Hoping to help international investors and borrowers to differentiate between bank holding companies and their parts, Moody's Investors Service Inc. has established a system to rate the individual banks.
The A-to-E scale is derived from Moody's debt and deposit ratings. The objective is to evaluate the safety and soundness of individual institutions.
"The easiest way to look at this is that the new rating reflects the likelihood that a bank will need some type of support, rather than the likelihood that it will have some support made available to it," said Michael Foley, a vice president in the financial institutions group at Moody's.
Only three banks received the A rating: Morgan Guaranty Trust of New York, Trust Company Bank, a Atlanta subsidiary of SunTrust Banks Inc., and Wachovia Bank of North Carolina.
Credit card specialists dominated the D+ category, the lowest rating currently assigned. "They have very concentrated franchises," said Mr. Foley. A lack of diversification increases potential risk in a declining market.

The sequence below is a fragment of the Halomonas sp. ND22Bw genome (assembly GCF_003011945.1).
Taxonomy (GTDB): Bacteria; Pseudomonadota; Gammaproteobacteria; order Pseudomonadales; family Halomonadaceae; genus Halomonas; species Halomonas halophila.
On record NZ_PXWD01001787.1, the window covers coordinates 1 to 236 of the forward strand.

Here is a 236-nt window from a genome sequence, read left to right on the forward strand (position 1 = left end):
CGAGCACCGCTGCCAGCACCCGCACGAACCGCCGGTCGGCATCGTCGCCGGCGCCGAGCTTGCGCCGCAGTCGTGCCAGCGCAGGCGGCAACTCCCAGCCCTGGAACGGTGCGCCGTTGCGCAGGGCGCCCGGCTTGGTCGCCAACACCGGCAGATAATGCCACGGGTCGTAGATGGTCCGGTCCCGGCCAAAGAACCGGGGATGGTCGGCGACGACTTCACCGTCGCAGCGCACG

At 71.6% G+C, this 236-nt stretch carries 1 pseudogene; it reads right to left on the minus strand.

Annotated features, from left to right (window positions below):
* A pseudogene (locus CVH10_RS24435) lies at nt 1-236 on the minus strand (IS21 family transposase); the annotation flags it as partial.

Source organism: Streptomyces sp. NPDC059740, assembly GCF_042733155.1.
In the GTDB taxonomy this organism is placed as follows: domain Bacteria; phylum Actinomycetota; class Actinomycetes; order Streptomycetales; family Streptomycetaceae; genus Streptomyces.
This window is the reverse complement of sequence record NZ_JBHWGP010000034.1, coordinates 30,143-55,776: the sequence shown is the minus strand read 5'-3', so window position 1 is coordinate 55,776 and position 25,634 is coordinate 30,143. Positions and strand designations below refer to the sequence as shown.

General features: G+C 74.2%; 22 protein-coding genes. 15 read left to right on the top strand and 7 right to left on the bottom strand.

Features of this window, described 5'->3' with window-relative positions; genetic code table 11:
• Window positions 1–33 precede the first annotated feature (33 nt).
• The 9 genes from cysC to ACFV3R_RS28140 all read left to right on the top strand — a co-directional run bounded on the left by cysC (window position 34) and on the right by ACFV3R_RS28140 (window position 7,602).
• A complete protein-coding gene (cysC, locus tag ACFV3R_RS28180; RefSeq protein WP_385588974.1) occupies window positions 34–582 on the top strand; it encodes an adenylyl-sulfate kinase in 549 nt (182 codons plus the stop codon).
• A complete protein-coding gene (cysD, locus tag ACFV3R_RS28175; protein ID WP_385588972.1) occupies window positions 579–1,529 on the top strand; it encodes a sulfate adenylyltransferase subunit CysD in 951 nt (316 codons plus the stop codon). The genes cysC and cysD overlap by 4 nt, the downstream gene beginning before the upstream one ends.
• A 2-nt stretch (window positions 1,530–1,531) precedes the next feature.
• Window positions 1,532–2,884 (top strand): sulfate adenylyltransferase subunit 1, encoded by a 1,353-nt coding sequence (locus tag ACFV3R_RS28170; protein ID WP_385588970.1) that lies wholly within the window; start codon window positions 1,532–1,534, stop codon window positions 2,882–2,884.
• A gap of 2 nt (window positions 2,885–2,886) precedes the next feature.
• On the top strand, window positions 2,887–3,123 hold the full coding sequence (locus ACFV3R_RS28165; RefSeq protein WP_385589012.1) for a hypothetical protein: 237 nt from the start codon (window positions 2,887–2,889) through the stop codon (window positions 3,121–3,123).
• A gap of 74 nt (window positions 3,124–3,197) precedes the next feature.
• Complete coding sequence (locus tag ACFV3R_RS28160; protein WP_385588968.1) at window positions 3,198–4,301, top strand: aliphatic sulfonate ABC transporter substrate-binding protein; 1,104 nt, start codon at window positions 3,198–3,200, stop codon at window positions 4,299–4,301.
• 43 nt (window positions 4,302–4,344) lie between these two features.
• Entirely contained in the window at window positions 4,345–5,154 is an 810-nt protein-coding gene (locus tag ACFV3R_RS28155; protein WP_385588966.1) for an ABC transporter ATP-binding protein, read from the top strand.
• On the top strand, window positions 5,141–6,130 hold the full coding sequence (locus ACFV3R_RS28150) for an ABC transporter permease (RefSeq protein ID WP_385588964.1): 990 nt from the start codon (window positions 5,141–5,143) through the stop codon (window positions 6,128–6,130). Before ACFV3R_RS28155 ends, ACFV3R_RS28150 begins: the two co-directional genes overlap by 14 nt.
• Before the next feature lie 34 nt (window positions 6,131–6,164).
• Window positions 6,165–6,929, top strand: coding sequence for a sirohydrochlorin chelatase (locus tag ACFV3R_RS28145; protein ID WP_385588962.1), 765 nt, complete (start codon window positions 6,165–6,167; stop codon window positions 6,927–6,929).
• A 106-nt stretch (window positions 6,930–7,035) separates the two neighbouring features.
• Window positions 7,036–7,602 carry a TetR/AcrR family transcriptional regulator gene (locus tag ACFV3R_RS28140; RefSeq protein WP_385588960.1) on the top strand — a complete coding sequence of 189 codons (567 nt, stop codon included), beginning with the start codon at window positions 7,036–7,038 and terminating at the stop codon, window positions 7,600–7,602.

When applied to foreign banks, the ratings will reflect that foreign nations provide greater support to their banks than the United States does.
"The difference in terms of a correlation between deposit and financial strength ratings is likely to be more substantial for the international ratings," said Mr. Foley.
Sovereign support of banks in foreign countries often significantly boosts the debt and deposit ratings.
Bond investors are not the only ones who could benefit from more transparent bank ratings.
"A large oil company that has operations in Brazil might need a local bank, and would like to operate with the best bank possible," said Mr. Foley. "The financial strength ratings allow you to get the best bank in a challenging operating environment."